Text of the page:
- Written by PAULINE ZULUETA, MICHELLE THOMAS AND LAREN PRITCHARD PAULINE ZULUETA, MICHELLE THOMAS AND LAREN PRITCHARD
- Published: 25 September 2013 25 September 2013
Heritage building becomes arts hub, expanding creative reach
The previously abandoned King Edward School, which closed in 2001 due to low enrollment, will host a mixed-arts installation called Phantom Wing this week from Sept. 24-29.
From the same creators of Wreck City, Phantom Wing is a pre-demolition art event that includes works from more than 30 artists and performers. The installation will take place in the 1950s and 1960s addition of the school, which will be demolished in November as it contains asbestos — only the heritage sandstone structure will remain.
Metal sculpture artist Joanne MacDonald, who will be showing her art at Phantom Wing, says that she supports the city using spaces before it destroys them.
"It is a nice way to pay respect to the school and honour it before they change it to something else," MacDonald says.
The name Phantom Wing comes from the idea of the phantom limb syndrome — the feeling that a missing limb is still attached to the body and a sensation most often felt by amputees. Similarly, the Phantom Wing event was "designed to resonate long after the building is severed from its adjoining sandstone counterpart."
But as the sandstone building will remain, cSPACE Projects, a non-profit real estate enterprise that aims to promote and develop more mixed-art collaborative workspaces in the city, will transform the school into a multi-disciplinary arts hub.
President and CEO of cSPACE Projects, Reid Henry, says the new hub will help give artists more affordable space.
"You go visit Vancouver, Toronto and Montreal, and they've all got a great ecology of small spaces [for arts]," Henry says. "The cost of living and working here are pretty tough for the creative community."
"Beyond the space, we're also really interested in creating an environment and set of platforms for a whole bunch of different collaborations," he says. "We want to give [artists] the tools to have viable professional lives,"
Purchased in February 2012 from the Calgary Board of Education for more than $8 million, the project is estimated to cost $31 million — including the purchase of the land. Financial contributions were made by multiple levels of government and from organizations such as The Calgary Foundation.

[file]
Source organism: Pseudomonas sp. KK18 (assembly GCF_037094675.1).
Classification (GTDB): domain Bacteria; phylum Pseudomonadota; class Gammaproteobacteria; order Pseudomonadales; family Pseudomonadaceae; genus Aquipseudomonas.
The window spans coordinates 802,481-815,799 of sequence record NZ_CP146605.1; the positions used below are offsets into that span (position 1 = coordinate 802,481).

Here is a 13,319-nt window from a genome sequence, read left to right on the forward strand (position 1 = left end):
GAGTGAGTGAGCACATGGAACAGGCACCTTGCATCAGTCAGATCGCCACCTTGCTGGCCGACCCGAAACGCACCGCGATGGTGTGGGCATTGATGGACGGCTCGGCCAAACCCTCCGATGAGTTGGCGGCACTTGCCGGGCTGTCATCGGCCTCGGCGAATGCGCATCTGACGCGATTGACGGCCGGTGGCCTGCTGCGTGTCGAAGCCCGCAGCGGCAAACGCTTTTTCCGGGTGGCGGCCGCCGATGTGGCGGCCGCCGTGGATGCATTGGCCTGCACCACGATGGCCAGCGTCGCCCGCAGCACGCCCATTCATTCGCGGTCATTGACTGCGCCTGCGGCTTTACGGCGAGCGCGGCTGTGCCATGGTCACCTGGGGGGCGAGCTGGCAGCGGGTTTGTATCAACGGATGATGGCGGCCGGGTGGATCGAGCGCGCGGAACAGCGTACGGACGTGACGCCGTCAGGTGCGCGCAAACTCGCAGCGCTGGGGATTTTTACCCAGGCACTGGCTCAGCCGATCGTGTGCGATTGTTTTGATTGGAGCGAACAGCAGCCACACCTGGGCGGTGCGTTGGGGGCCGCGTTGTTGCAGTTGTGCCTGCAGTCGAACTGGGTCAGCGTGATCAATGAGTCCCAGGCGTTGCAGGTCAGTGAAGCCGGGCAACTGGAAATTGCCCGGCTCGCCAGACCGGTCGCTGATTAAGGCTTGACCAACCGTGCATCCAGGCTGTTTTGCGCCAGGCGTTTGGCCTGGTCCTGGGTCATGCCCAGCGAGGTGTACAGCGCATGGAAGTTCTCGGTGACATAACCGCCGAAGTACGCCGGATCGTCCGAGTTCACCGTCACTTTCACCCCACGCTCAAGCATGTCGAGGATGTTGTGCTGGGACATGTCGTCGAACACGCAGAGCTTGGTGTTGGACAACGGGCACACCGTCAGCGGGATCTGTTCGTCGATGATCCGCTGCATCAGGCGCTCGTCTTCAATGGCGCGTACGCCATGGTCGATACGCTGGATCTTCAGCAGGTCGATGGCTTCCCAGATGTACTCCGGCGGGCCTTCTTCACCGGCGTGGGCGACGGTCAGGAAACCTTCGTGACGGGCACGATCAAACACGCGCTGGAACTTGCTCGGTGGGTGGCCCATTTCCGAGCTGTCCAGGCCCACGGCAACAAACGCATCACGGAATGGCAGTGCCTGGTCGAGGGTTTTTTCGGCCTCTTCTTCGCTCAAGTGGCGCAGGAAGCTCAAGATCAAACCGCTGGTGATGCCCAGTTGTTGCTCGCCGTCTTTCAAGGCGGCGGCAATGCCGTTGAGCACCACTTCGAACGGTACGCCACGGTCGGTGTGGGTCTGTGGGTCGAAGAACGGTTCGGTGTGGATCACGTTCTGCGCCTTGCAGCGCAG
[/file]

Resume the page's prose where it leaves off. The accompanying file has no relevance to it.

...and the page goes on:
Though currently fundraising, cSPACE expects to raise a remaining $10 million through corporate and individual partners.
When completed, the 45,000-square-foot facility will include studios, performance areas, exhibition spaces, live-work areas and a community commons for open public gatherings.
Henry says, "We're just thinking about every single nook and cranny of the building that can be turned into something else."
cSPACE also provided temporary accommodation to artists who have been affected by the flood this past summer by giving them workspaces and a place to store their artwork.
One of the artist-curators for Phantom Wing, Natalie MacLean, says that the location of the new arts hub is ideal because it spreads art outside the city centre.
"Most of the places to show art have been centralized downtown and it's been moving out. I think that's a really exciting thing," MacLean says.
Kristen Hungate, neighbour to the project, says she believes the project is a great addition to the community. The positive traffic is welcome as there was previously a high police presence around the area due to suspicious activity, she adds.
When completed, the arts hub will inherit the King Edward name, but will evolve to eventually become the cSPACE King Edward.
The project is expected to be finished and open for late 2015.
Until then, Phantom Wing will run from Sept. 24-29 and will feature large-scale artworks, performance art and installation art. For a preview of the event, visit our photo gallery.